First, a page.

We know that as we speak many people are on their way somewhere via public transportation. Seoul’s public transportation system had a break through with the implementation of the T-Money card, a travel card solution from LG CNS, which was adopted throughout Korea. Other smart travel cards are also being used in different cities and countries, and I’d like to show you three different examples of where they’re big in Asia (Hong Kong, Singapore, and Japan) and Seoul’s exceptional travel card system with LG CNS’s crucial role in it.
Hong Kong: Octopus Card, a Top-Notch Transportation System
Hong Kong is not only known for its beautiful nightscape, but also for having unique types of public transportation with its trams and boats along with the usual subway trains and buses. Most buses in Hong Kong are double-deckers and are very popular with residents.
According to Arthur D. Little, an American business consulting company, Hong Kong is considered the best city out of the world’s 84 major cities in the transportation category. The Octopus Card, an e-cash system, now has 6,000 service providers on its system and 6,800 card readers throughout the city.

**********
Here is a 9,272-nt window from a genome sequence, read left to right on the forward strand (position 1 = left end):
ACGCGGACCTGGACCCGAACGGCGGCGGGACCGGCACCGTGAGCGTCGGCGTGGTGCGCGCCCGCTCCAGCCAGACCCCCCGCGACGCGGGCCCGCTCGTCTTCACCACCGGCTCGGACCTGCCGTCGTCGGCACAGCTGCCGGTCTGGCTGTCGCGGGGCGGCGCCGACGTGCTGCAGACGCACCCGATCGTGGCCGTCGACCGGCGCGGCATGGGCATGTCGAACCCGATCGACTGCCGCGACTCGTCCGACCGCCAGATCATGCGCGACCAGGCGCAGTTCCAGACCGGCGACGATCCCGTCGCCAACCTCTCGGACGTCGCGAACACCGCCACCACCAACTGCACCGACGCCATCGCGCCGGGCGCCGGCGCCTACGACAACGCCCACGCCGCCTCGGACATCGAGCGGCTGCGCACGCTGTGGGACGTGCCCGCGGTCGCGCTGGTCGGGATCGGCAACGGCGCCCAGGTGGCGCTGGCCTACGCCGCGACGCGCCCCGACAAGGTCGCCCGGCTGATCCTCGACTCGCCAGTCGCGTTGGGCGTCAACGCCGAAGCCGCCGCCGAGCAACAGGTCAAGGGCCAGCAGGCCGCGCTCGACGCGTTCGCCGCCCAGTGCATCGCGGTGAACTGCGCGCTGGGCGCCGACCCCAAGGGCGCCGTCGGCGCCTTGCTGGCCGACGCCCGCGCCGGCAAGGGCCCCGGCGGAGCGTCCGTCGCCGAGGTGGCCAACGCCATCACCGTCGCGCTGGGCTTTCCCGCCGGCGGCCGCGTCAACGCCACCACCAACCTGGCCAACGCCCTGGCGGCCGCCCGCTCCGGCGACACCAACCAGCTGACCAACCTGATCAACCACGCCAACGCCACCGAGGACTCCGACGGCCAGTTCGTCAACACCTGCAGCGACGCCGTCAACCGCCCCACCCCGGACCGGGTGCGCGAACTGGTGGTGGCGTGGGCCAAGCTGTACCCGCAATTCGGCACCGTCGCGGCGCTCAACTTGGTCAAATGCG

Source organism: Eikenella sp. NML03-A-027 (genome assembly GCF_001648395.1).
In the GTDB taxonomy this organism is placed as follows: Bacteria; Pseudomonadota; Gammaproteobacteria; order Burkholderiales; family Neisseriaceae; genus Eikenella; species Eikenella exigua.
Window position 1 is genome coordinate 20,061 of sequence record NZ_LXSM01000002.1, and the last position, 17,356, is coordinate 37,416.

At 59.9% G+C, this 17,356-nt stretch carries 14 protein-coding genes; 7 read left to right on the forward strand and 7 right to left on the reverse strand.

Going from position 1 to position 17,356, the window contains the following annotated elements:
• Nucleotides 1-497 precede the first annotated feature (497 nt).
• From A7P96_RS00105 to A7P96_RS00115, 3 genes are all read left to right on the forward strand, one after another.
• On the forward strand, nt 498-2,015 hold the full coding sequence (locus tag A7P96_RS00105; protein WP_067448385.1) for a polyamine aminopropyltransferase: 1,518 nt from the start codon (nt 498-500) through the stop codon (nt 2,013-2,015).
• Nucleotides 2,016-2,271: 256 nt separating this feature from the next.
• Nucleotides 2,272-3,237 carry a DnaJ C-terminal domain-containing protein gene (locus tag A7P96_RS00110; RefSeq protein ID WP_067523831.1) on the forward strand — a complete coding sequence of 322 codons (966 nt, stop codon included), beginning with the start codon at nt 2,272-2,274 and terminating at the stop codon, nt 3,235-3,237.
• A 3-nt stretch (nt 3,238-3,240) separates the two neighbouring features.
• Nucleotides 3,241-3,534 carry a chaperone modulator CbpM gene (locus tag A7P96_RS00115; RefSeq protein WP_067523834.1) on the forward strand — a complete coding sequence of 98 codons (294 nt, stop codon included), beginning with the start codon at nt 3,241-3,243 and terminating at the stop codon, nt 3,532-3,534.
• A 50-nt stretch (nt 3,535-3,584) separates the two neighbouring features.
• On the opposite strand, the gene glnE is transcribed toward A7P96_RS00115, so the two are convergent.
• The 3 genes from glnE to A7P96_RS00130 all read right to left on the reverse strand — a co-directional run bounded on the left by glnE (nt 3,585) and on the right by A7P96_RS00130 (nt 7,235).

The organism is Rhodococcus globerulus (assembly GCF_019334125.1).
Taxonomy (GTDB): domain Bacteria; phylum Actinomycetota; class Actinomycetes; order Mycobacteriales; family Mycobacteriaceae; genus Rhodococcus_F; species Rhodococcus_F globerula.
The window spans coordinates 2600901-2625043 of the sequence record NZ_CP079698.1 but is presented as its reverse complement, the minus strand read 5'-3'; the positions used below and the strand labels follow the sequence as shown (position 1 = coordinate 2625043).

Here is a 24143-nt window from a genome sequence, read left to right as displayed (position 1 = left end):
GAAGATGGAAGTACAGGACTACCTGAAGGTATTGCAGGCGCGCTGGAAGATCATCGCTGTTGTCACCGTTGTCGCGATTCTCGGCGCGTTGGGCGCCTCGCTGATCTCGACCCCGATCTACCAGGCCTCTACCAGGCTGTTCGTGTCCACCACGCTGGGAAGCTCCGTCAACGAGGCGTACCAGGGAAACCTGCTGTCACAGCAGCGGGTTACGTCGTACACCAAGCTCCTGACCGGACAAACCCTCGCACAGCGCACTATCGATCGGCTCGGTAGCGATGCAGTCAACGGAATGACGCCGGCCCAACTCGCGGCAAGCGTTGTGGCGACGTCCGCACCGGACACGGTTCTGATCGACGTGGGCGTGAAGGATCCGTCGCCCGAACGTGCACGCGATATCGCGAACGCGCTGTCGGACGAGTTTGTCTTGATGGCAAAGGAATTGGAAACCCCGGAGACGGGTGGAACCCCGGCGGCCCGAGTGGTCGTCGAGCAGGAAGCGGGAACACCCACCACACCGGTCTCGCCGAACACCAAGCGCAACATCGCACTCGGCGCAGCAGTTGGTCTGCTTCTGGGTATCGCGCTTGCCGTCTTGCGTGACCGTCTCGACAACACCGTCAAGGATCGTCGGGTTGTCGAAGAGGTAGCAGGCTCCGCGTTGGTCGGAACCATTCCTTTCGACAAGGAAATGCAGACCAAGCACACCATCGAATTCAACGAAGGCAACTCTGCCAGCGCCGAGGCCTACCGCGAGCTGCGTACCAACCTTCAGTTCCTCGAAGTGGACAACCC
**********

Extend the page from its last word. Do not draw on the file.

The reason Hong Kong is considered to have the best transportation system even though it is one of the most crowded cities in the world is thanks to this card. 64% of Hong Kong’s entire population uses this card on public transportation, and each person owns about 3.1 smart cards.
Octopus Cards come in various shapes and colors as well, from the basic card shape, to character cards and key chains. Octopus cards can also be connected to one’s bank account and Octopus Mobile SIM has the Octopus Card function on its USIM card.
The biggest strength of Octopus Card, however, comes from the fact that it can replace cash at many different places including hospitals, public offices, and schools as well as buses, mini-buses, subway stations, trams, taxis and boats. Reflecting such wide usage, many subway stations, convenience stores, and other shops provide chargers so that reloading the cards can be easier.
Octopus Card was launched from a company named Creative Start Limited (renamed to Octopus Cards Limited in 2002). This company was founded by five major public transportation companies in subways, buses, and boats in 1994 in order to develop smart card technology. The Octopus System was first introduced to Hong Kong society in 1997, and now it’s expanding its territory to places including China, the Netherlands, Dubai, and New Zealand.
I shared some information on Hong Kong’s smart travel card system today with you. In the next posting, we’ll see what other smart card systems there are in Singapore, Japan, and Korea.
Written by Suyeon Kim, University reporter for LG CNS